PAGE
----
Another story line: the disparity in offensive contributions by Stanford players. Only five Stanford players scored in this game, and two of those five scored two points each (freshman Kayla Pedersen and Onwude). Candice Wiggins contributed a game-high 29 points; Jayne Appel added 17 points (but with a low shooting percentage and some missed bunnies). After that, Stanford's next highest scorer was JJ Hones with six points (on two threes) off the bench. Particularly missed were contributions from regular contributors Kayla Pedersen (0-8 shooting) and Jillian Harmon (no points on 0-4 shooting). Yet another story line is how well senior forward Lindsey Pluimer and freshman guard Darxia Morris played. Pluimer scored 13 points on 5-7 shooting. Morris had 20 points on 8-13 shooting, including some outside shots that were closely defended. Morris is the real thing and a sure member of the all Pac-10 freshman team. Look forward to watching her at Maples.
Stanford made two notable comeback attempts in this game. After falling to a double-digit-deficit in the first half, Wiggins led the team on a comeback that closed the deficit to four points at half time. A good position to be in against a UCLA team that has folded in the second half against other top teams. But UCLA came out hot in the second half and built the lead back to 16. Stanford did not score a point in the second half until almost five minutes had elapsed. Once again, it was comeback-kid Candice Wiggins who led the rally that closed the lead to seven points later in the half.
But UCLA would not quit. The Bruin conversions reminded GG and me of the UCLA victory over Stanford two years ago, when UCLA's triumvirate of athletic guards could not miss. Give the Bruins credit. They kept Stanford out of rhythm for most of the game. Indeed coach VanDerveer gave that credit, citing the performance of UCLA freshman guard Morris as pivotal. The game was very physical. Candice Wiggins was repeatedly knocked to the floor on drives to the basket. VanDerveer reported that Wiggins was sent to the doctor after the game to check on the impact of a blow to the jaw suffered in the first half. There was no indication that Candice would not be in uniform ready to play the Trojans on Sunday. A tough and very physical loss.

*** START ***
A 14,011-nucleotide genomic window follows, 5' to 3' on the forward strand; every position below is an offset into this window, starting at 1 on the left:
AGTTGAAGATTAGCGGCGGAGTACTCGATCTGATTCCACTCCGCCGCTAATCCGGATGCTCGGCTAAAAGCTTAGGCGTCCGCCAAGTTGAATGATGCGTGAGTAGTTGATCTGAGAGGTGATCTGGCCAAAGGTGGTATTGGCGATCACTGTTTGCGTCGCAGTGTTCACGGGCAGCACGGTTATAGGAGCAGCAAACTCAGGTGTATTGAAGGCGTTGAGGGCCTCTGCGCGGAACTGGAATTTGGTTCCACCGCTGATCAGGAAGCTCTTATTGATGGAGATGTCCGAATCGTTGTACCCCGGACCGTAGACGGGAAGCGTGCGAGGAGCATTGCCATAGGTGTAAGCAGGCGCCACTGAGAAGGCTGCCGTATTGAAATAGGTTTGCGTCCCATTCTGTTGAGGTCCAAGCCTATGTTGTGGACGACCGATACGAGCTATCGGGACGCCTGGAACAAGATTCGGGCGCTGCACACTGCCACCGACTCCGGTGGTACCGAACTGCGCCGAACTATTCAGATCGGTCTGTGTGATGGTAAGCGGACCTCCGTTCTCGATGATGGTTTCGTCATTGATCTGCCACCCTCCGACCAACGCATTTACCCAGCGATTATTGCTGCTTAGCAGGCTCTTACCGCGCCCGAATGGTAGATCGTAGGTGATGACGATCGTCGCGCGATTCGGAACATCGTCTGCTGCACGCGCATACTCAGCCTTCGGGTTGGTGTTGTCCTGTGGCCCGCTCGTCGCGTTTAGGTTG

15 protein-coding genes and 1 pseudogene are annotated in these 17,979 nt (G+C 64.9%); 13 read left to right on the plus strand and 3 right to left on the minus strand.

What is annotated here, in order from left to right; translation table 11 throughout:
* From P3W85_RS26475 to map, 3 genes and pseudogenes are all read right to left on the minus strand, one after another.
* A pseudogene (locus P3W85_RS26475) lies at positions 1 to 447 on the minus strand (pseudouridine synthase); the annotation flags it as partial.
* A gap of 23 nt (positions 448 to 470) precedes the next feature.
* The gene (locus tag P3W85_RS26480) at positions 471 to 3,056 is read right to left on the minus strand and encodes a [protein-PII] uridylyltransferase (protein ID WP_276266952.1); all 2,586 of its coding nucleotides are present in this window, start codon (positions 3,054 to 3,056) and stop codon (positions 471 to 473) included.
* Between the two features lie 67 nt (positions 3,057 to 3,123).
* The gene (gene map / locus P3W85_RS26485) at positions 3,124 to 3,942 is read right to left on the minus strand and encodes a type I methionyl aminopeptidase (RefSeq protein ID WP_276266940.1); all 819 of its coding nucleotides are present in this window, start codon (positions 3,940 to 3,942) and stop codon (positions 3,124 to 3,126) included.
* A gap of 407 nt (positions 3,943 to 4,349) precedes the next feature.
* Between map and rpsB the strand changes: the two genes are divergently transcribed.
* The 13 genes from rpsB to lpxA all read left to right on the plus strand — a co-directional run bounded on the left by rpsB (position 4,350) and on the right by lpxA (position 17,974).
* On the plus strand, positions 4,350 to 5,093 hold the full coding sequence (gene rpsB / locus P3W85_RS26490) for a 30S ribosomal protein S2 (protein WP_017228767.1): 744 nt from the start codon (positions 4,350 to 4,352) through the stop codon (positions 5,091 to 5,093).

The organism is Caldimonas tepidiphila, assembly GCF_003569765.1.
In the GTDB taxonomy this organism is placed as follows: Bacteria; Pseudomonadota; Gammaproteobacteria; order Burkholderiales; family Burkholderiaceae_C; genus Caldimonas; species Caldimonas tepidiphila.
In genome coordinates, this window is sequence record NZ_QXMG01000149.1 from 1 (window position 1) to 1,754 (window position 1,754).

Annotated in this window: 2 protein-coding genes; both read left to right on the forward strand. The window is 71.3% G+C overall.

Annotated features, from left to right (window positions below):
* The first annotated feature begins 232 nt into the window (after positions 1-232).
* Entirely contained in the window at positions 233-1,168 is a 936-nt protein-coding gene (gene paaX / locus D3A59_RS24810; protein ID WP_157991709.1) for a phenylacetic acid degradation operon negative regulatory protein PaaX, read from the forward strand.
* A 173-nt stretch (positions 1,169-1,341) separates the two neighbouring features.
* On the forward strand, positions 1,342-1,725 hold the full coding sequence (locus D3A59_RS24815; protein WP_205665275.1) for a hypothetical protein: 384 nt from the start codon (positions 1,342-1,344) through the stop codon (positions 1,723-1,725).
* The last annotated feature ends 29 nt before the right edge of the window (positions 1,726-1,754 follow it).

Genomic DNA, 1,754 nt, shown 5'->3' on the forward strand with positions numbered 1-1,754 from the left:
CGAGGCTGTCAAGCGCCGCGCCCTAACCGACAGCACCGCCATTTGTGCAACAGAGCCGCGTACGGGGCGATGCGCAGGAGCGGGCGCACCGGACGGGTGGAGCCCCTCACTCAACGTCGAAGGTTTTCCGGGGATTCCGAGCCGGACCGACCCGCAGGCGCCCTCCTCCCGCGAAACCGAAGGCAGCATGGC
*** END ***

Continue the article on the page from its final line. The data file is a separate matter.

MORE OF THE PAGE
Were there positives to this game? VanDerveer indicated in the post game press conference that the team had suffered a let down in energy. Certainly that was not true of Wiggins, who almost single-handedly brought the team back. One indication of the passion with which Candice played this game: her 10 rebounds against a large and very physical Bruin front court. But the offensive contributions of Wiggins' teammates were wanting.
Relative bright spots were provided by JJ Hones' 2 of 6 conversions on three-point shots and Morgan Clyburn's intense four minutes, featuring solid defense, two rebounds, and a blocked shot. Stanford's tepid 29% three-point shooting was only one percentage point worse than its overall field goal conversion percentage. However, it was not three-point shooting that did in the Cardinal (indeed, UCLA was 0-9 from three point range). Stanford can and will play better. There will be substantial incentive for them to do so against the USC Trojans on Sunday. If they are a Final Four caliber team, they must do so. As for the Bruins, will the same team show up to play California on Sunday? One never knows, but the Bears may have their hands full.
Misc. Game Notes:
UCLA coach Kathy Olivier paid tribute to Coach VanDerveer in the post-game press conference, calling VanDerveer one of the two greatest active coaches in the game (referring also to Pat Summit).
During Stanford's second-half rally attempt, Official Melissa Barlow overruled another official's call of a foul against a UCLA defender, converting it into an offensive foul on Wiggins. Needless to say, the change in call was not warmly received by Stanford fans.